Moreover, there’s evidence that the drug interacts more strongly with certain genotypes. Some of us carry gene variants that naturally alter the activity of the antioxidant glutathione, reducing its ability to detoxify. A 2010 study by Columbia University scientists found that, at age 5, the children with this variant, whose mothers had taken acetaminophen while pregnant, had double the risk of wheezing compared with children without the gene. In fact, without the gene, children had no increased risk of wheezing. So perhaps only a subset of people are vulnerable to the drug’s harmful effects.
Petra Arck, a professor of fetal-maternal medicine at the University Medical Center Hamburg-Eppendorf, and colleagues gave the pain reliever to pregnant mice, and found it stressed the liver, altered the placenta and increased the pups’ vulnerability to wheezing.
During pregnancy, the immune system must tolerate the fetus, which is half foreign, while also retaining enough firepower to fend off pathogens. Professor Arck argues that the drug can interfere with this balancing act.
But two other mouse studies found no such effect on asthma or behavior. A major difference is the amount of acetaminophen given to the animals. Professor Arck used a big dose. The other two studies used less.
Antonio Saad, a researcher at the University of Texas Medical Branch at Galveston whose own study failed to produce A.D.H.D.-like symptoms in mice, thinks that Professor Arck used an unrealistically high amount. But the dose was intentional, Professor Arck told me. Acetaminophen is in hundreds of medications, making it easy for pregnant women to take too much. Professor Arck thinks some women overdose without knowing it.
Last year, the Food and Drug Administration reviewed evidence on acetaminophen and developmental outcomes and deemed it “inconclusive.” That was before the more recent studies appeared. When I asked, an F.D.A. spokeswoman told me that the F.D.A. was “actively reviewing” the new research. A spokeswoman for Johnson & Johnson, the maker of Tylenol, said the company wasn’t aware of evidence showing a “causal link” between prenatal use and later problems, but recommended discussing risks and benefits with a doctor.
The greater problem is that the kind of study that would definitively answer the prenatal acetaminophen question — a trial on pregnant women — is unlikely to happen, because such studies are generally considered unethical.Top of Form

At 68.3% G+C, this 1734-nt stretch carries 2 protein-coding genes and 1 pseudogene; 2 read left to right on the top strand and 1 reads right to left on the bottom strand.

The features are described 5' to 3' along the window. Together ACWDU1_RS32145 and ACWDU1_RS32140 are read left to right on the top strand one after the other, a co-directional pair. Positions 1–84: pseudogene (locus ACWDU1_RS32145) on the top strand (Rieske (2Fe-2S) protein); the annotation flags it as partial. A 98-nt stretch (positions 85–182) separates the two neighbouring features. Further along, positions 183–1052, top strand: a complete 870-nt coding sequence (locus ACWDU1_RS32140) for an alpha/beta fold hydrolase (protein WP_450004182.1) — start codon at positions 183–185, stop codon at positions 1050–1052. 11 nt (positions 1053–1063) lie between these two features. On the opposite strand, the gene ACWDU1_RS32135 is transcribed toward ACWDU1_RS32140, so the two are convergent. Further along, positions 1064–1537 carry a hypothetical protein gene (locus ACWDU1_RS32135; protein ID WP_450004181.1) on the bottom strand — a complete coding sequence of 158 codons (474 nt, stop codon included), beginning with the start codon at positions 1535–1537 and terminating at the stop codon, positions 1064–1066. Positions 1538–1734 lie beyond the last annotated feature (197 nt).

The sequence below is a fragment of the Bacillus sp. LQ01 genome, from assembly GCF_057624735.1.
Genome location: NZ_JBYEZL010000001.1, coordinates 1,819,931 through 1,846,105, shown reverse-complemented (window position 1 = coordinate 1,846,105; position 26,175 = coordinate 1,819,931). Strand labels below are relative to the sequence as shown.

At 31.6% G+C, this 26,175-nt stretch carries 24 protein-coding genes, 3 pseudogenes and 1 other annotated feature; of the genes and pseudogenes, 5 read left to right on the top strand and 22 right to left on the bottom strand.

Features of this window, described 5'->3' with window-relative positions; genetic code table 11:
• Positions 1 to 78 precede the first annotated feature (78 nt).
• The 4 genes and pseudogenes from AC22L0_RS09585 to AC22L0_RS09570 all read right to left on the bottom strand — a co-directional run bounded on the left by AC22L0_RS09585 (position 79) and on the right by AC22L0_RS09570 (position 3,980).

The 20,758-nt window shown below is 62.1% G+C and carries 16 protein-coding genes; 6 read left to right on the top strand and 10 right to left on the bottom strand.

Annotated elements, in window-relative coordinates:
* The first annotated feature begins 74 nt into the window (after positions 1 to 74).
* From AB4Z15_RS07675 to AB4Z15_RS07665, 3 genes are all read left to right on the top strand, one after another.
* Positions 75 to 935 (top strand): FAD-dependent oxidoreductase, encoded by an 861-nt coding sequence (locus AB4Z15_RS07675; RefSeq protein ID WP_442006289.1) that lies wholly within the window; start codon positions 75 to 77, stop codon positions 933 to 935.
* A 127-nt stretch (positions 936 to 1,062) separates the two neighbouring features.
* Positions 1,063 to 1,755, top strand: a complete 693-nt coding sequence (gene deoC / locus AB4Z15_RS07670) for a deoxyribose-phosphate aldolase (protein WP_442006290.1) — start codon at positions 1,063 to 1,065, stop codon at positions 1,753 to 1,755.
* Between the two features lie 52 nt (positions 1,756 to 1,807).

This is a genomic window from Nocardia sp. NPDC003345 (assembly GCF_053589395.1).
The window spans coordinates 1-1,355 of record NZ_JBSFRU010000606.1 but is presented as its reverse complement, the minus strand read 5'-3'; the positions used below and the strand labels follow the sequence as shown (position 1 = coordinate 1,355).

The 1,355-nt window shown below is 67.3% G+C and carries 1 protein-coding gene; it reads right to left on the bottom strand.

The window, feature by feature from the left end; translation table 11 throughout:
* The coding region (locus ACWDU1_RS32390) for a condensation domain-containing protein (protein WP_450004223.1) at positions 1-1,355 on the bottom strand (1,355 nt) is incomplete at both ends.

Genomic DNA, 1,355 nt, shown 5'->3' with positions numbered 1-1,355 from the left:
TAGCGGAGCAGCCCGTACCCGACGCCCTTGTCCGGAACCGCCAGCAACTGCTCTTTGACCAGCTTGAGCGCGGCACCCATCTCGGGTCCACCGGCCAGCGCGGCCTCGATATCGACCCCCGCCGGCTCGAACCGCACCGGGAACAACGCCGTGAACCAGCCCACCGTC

This leaves mothers-to-be awash in uncertainty when contemplating a drug that’s widely recommended. So what to do? No one I spoke with proposed they avoid acetaminophen outright. There’s nothing else to take. And untreated fever during pregnancy can have severe consequences, premature birth among them.
Instead, experts suggested that women use the minimum amount possible. Augusto Litonjua, a pulmonologist at Harvard Medical School who follows the research, noted that if women found themselves taking lots of acetaminophen, maybe they should consider non-pharmacological approaches to pain management, like acupuncture or meditation. For what it’s worth, in the recent JAMA Pediatrics study, the No. 1 reason for taking acetaminophen wasn’t infection or more severe problems, but backache. So maybe women’s partners should offer more massages, although that’s unlikely to help women dealing with serious pain.
The broader takeaway, said Evie Stergiakouli, lead author on the JAMA study, is that just because acetaminophen is easy to acquire doesn’t mean it’s not a drug, and that it doesn’t have potential side effects.
Moises Velasquez-Manoff, the author of “An Epidemic of Absence: A New Way of Understanding Allergies and Autoimmune Diseases,” is a contributing opinion writer.
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A version of this op-ed appears in print on September 25, 2016, on page SR5 of the New York edition with the headline: The Trouble With Tylenol. Today's Paper|Subscribe